The great thing about the English language is that it allows you to travel pretty much anywhere in the world and be understood. Whether a Swede in Singapore, A Dane in Doha or a Japanese in China, English forms the go-to bridge between two different languages…
Spanish does not quite share that ubiquity, but it remains proudly encamped in second-place on two very important lists: it is the world’s second-most popular second language (after English of course), and is also the world’s second most widely spoken language, after Mandarin.
And unlike English and Mandarin, its popularity is actively growing. While the number of people speaking and learning English and Mandarin will increase largely in correlation with population increases through to 2060, Spanish speakers are set to rise in number to 754 million, making it one of the world’s fastest-growing languages.
In the past year, the number of Spanish native speakers has grown by five million, according to an annual report by Spanish in the World 2017 – growth that Juan Manuel Bonet, director of the Cervantes Institute, says is an example of the rude health of the language.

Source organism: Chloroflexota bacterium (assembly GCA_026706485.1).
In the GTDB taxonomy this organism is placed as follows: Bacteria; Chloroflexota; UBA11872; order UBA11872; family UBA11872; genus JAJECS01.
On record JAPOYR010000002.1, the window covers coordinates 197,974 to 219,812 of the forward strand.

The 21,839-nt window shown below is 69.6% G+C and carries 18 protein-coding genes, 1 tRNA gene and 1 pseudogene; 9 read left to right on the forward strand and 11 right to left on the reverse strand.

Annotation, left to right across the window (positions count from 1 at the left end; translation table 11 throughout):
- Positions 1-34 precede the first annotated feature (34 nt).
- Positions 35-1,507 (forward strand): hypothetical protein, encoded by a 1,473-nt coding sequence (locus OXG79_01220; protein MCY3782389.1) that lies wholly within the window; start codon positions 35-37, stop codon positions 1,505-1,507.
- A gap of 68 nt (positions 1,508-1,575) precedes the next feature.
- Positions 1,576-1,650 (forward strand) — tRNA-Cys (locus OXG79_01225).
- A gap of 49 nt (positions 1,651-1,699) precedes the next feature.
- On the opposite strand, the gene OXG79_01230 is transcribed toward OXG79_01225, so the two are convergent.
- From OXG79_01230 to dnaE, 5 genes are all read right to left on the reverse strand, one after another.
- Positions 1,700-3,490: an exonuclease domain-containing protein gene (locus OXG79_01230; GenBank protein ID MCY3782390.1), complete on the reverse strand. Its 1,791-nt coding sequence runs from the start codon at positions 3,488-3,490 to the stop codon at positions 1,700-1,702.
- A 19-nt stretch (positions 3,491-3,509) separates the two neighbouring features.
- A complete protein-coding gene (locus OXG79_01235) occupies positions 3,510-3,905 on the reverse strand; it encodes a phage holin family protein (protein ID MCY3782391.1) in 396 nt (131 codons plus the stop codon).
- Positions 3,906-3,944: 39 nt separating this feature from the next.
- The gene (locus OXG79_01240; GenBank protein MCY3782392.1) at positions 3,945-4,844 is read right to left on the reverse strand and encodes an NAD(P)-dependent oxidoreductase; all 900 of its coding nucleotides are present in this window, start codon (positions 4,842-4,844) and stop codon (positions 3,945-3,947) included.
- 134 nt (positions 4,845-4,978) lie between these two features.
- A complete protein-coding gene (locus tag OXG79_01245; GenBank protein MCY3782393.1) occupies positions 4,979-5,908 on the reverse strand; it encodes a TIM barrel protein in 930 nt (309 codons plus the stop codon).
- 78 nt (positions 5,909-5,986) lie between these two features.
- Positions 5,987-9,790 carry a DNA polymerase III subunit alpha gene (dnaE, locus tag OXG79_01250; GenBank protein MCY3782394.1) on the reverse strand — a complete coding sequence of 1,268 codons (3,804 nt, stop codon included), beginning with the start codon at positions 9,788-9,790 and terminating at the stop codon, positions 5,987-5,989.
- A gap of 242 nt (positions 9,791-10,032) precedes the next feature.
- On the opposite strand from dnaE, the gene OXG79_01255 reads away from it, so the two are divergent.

“People are not leaving the Americas like before. Now people want to work there and it draws people in. Spanish is very useful. It opens markets,” said Bonet.
Around the world, 7.8% of people speak Spanish, and this figure will remain stable through to 2050 whereas English and Mandarin’s influence will wane, Bonet added.
Of the 572 million current Spanish speakers, 477.6 million are native speakers, a further 73.7 million have learned the language, and an additional 21.2 million are currently studying it to a high level.
In the USA, some 43 million people speak Spanish as their native tongue, with a further 15 million able to converse fluently in the language, while most of Latin America is Spanish-speaking.
Its popularity is also growing in China, although English is still the dominant second language there.